Review Summary: demons ‘n’ shizz
Imprecation deserves credit for making death metal that elicits the senses as well as Damnatio Ad Bestias
does. This exceptionally filthy, blackened, and hellfire-charred slab of USDM practically oozes the standard death metal charm in all it’s kitschy, satanic glory, but there’s something more here. There’s a smell - a burning smell - something like scorching brimstone, never to be extinguished. There’s a burning feeling too, one like a fiery welt in the chest, a lump of heartburn in anxious anticipation for the next blistering solo or crunchy riff. There’s also the more stock senses to behold, screams of innocents, sensual moans of demons fucking each other, the shattering whelp of hope leaving as holy relics are smashed to pieces, the whole kit and caboodle.
I guess that’s why I was a bit nervous about approaching this one, I really don’t want this review to fall into solely the pitfall of “this is the most evil thing put to record,” but god damn if this shit doesn't sound like Beelzebub's wet dream soaked in a dark purple-tinged acid. It ticks all the boxes a modern old school death metal record needs to check, really, but there’s something more there. Hidden deep in there, past the sodomy, sin, and serpents, something special lies in just how well these tracks are written. There’s a knowingly sinister atmosphere that’s laid on in a comparable manner to bands like Blaspherian and, while cheesy to say, that overtone is fucking villainous
Evil, demons, murder, all things we've come to expect. Maybe it’s that playing with common, familiar ground that makes this record so enticing (after all, I hardly expected to like this as much as I do), it’s deceptively familiar, but still engaging in the songwriting department, as well as the performance and production sectors. Murk is the name of the game and, in that filth and fire, is deep bass-lines, surprisingly complex guitar work, and multifaceted drum-work - all hidden in a meekly standard disguise.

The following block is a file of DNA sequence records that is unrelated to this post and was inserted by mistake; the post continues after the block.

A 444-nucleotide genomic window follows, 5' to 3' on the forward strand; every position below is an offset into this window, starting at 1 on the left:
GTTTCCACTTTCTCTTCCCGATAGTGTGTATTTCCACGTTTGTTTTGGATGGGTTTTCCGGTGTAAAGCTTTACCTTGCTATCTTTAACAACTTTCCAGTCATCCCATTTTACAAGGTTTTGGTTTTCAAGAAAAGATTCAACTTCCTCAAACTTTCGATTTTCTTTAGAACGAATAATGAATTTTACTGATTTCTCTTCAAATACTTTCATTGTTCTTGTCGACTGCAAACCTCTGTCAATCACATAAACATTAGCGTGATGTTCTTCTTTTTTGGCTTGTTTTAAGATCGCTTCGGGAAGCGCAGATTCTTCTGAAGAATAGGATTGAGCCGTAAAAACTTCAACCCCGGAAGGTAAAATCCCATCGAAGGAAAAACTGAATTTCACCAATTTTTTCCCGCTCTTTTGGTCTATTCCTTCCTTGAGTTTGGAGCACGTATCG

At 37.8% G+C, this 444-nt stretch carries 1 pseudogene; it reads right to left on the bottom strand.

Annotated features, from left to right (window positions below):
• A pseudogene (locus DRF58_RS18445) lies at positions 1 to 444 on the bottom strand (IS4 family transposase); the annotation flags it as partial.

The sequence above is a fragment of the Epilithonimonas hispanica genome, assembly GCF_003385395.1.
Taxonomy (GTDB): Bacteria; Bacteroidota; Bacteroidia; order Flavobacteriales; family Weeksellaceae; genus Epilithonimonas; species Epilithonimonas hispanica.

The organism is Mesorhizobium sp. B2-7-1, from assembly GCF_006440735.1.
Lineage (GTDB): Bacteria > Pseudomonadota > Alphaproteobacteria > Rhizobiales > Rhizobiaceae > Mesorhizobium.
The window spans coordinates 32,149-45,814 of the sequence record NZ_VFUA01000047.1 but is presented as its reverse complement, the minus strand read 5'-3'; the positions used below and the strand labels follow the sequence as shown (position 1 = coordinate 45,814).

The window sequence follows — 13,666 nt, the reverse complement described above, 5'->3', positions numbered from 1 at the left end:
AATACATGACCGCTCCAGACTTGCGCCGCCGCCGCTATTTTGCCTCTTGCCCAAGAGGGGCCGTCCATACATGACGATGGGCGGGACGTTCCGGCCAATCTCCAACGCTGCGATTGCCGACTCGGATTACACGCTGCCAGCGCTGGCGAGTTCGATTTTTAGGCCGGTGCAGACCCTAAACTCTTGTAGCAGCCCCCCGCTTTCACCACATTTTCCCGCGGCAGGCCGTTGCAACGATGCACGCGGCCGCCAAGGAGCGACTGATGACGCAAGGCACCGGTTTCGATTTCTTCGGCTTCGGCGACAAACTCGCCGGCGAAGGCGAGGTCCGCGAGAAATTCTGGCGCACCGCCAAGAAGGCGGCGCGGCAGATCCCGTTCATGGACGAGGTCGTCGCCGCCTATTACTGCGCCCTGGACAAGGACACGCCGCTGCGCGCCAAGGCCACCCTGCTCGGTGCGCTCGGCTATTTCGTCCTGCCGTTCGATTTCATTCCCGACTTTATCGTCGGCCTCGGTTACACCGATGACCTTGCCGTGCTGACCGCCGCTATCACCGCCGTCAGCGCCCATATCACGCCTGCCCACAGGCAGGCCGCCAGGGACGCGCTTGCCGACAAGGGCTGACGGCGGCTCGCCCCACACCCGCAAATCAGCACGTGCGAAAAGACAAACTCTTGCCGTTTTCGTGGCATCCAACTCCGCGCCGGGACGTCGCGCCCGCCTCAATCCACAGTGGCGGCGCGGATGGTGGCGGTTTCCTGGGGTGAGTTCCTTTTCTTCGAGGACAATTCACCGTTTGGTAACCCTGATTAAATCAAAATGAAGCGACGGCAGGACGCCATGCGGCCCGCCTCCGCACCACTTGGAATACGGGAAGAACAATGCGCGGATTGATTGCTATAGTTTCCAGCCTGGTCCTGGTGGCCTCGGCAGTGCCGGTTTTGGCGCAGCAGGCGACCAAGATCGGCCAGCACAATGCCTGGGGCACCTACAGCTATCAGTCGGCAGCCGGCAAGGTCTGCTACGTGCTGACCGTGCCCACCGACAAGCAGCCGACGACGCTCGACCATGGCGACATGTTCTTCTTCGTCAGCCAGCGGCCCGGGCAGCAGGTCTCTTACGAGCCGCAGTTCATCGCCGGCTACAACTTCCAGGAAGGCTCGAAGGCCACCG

Was this on purpose" Probably not. It’s more an unassuming, unintentional masking, one where a seemingly “meat-and-potatoes” sound is a lot more lively and thought out than most, which is something that becomes more obvious upon further listening. And, like I said earlier, there are vivid sense triggers are everywhere - the somewhat-goofy horror organ/steady riff combo on “The Shepard and The Flock,” the ominous rhythm guitar work on “Baptized in the Blood of Satan,” the steady, punishing, pummeling percussion on the title track, or the ferocious growls of blasphemy that litter this whole record. It all serves in building a dense aura of satanic war, the kind of which that is bloody, brutal, and gruesome...
Pardon the cliché.